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British Columbia Tourism Region : Cariboo Chilcotin Coast
- Mount Carson named after Robert Carson, a young Scot who worked as a packer during the Cariboo gold rush. In 1872 he took up land here and founded the Carson Ranch.
- One of his sons, E.C. Carson, became provincial Minister of Public Works, while another, R.H. Carson, became Speaker of the Legislative Assembly.
- Cayoosh Creek from a variant of cayuse, a word widely used to refer to an Indian pony. The story goes that one day an Indian from Mount Currie rode to Lillooet on horseback and that his horse dropped dead at what is now Cayoosh Creek.
- Gott Creek - After Frank Gott, a Lillooet Indian, hunter, guide, rancher, and prospector. In World War I, he dyed his white hair so that he could serve overseas with the 102nd Battalion (North British Columbians).
- Although an excellent sniper, he was returned to Canada as overaged in 1917. In October 1932, in the climax to a feud with a game warden, Gott shot him in the back when the warden sought to arrest him for having an untagged deer.
- Pursuing wardens and police caught up with Gott finally and demanded that he surrender. 'I am a soldier, and I never surrender,' shouted Gott, continuing his flight.
- An officer opened fire, and Gott was wounded in the leg.
- He died in hospital in Lytton, more from advanced tuberculosis, exposure, and lack of nourishment than from his wound. Opinion was largely sympathetic to Gott, and he was given a public military funeral.
- Lillooet - Dr. Jan van Eijk, a Dutch linguist specializing in the Lillooet Indian language, disagrees with the meanings one usually finds for Lillooet: 'wild onion' or, less frequently, 'end of trail' (referring to trail from the coast).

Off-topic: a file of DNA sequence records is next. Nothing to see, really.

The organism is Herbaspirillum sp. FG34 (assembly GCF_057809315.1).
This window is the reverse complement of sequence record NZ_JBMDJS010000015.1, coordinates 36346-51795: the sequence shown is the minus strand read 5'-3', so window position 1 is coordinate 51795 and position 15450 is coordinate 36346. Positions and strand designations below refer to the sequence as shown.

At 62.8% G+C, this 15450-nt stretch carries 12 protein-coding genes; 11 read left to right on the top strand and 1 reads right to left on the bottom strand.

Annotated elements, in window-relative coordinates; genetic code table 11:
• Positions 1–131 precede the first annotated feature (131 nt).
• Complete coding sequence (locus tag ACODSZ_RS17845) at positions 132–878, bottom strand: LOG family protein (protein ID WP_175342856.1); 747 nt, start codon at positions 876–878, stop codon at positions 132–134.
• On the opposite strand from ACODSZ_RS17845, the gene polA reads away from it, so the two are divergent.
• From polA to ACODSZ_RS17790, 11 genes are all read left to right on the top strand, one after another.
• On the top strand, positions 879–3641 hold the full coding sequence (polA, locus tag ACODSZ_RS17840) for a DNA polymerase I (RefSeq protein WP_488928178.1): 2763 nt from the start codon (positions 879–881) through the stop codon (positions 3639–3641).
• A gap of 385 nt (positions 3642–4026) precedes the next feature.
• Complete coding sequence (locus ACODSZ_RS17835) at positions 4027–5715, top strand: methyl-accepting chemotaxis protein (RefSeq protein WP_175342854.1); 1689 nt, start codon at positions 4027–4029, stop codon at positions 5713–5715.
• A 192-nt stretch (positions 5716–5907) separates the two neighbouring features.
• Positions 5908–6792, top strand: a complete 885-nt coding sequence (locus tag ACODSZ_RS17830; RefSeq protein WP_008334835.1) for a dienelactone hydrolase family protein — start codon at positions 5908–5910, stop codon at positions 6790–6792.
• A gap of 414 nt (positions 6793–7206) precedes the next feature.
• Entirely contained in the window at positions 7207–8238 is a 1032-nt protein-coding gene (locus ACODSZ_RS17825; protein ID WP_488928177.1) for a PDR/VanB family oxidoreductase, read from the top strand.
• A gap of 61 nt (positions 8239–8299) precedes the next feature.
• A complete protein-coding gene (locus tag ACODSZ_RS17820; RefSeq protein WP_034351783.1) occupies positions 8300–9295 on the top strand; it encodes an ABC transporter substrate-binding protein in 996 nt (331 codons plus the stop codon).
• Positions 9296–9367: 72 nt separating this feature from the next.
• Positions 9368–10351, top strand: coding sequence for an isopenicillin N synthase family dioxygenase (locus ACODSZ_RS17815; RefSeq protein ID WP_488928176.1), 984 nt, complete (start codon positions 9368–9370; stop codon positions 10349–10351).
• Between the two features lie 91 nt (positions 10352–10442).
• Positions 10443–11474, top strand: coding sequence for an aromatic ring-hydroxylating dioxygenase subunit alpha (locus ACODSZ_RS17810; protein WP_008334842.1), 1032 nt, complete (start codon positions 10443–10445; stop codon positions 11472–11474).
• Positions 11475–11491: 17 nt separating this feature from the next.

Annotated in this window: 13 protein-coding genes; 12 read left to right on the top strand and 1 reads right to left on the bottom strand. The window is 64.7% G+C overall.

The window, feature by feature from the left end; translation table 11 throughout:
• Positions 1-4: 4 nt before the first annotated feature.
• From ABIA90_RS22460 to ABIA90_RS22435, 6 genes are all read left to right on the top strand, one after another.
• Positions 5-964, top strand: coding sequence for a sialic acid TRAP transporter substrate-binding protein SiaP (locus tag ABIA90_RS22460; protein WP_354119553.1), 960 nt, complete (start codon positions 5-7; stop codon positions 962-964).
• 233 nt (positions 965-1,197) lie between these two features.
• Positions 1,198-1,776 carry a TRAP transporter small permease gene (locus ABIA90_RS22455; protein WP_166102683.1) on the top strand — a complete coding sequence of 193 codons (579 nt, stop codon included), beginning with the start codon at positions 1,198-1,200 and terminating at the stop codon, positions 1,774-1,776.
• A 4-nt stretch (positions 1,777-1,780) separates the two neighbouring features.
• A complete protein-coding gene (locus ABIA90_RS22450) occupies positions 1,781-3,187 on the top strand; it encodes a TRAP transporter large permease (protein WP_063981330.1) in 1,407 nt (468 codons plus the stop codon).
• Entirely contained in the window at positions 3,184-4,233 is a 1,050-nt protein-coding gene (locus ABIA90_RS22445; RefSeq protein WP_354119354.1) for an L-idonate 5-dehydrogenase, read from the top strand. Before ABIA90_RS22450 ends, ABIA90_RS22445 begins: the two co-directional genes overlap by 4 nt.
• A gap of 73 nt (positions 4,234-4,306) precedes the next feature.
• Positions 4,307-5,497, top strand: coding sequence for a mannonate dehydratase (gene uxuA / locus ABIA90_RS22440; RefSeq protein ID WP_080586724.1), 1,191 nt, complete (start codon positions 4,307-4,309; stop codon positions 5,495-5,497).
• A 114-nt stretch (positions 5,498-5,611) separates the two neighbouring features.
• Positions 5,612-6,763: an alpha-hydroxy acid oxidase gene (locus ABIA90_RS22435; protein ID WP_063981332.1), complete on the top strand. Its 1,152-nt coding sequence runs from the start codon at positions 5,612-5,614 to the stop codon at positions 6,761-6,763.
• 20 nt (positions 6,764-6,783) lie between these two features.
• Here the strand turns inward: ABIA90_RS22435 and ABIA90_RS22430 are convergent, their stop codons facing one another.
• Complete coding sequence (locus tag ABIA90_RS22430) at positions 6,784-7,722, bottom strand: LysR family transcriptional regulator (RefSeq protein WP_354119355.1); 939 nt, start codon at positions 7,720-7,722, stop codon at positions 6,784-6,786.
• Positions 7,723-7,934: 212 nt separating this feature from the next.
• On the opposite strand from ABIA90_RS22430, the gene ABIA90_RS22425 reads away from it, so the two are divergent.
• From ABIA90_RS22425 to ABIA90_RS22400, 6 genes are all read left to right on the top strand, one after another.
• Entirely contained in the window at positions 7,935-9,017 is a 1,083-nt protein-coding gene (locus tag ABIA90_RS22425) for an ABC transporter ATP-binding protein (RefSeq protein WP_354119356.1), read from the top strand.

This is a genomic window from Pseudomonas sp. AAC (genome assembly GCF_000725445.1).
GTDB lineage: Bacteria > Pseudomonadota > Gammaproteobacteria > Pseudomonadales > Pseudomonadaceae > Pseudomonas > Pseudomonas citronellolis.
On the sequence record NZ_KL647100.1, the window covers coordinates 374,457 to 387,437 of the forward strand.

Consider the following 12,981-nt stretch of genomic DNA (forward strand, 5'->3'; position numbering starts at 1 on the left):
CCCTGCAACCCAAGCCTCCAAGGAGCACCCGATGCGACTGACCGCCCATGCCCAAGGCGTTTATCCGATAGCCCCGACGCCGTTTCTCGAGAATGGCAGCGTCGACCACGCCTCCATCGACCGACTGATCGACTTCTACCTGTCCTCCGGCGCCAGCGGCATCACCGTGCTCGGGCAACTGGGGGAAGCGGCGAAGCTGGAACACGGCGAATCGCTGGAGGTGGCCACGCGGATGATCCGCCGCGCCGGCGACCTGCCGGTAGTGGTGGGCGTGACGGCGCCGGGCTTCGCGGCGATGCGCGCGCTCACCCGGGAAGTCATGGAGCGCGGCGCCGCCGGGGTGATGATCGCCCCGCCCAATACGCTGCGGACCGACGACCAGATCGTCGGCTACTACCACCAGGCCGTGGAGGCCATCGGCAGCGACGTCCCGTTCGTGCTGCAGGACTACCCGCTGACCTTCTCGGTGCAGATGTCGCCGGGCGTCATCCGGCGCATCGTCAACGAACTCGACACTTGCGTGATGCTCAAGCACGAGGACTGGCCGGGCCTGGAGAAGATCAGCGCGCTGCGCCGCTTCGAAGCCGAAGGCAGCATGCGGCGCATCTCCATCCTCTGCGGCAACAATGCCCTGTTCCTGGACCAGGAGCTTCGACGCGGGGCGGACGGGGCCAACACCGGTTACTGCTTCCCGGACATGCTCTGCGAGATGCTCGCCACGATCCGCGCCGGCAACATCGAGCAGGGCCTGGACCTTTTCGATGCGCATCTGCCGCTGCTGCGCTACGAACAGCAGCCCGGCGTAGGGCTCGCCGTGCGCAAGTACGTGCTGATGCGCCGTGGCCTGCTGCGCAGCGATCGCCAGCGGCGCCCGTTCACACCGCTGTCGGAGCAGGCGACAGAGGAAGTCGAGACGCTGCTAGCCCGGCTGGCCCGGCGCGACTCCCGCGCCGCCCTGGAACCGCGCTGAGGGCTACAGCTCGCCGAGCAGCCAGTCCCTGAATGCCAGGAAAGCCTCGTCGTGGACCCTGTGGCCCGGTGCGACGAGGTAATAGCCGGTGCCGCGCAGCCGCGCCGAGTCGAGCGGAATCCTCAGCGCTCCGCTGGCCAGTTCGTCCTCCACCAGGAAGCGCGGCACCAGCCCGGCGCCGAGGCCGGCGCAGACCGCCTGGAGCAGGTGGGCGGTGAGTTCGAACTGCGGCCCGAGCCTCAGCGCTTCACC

- Van Eijk explains that lillooet is the anglicized form of the Indian word, origin unknown, applied to an undefined area near the present Mount Currie Indian Reserve on the north east side of Lillooet Lake (hence the name of the lake).
- Lillooet townsite was originally known as Cayoosh Flat (see Cayoosh Creek) but received its present name about 1860 because it was here that the trail from Lillooet Lake reached the Fraser River.
- The HBC'S short-lived Fort Berens was on the opposite bank of the Fraser River from Lillooet. In 1862 Parsonville, on the site of Fort Berens, became mile zero for the numbering of the miles along the Cariboo Wagon Road.
- Early mentions of the Lillooet Indian band give a fascinating variety of spellings, ranging from Governor Simpson's Lilowit to Dr. John McLoughlin's Lille-what and Littlewhite.
- Mount Martley - After Captain John Martley of the 9th Regiment of Foot, who, selling his commission in Britain, secured at Pavilion one of those military land grants intended to make settlers of exofficers.
- He has been described as 'a great landed proprietor who had little ready cash.' He died, aged sixty-eight, in 1896.
- Shulaps Range - From the Lillooet Indian word for the ram of the bighorn sheep. (See Yalakom River.)
- Yalakom River - Derived from the Lillooet Indian word for the ewe of the bighorn sheep. (See Shulaps Range.)
- With permission from G.P.V and Helen B. Akrigg 1997 British Columbia Place Names. UBC Press.
Address of this page: http://bc.ruralroutes.com/Lillooet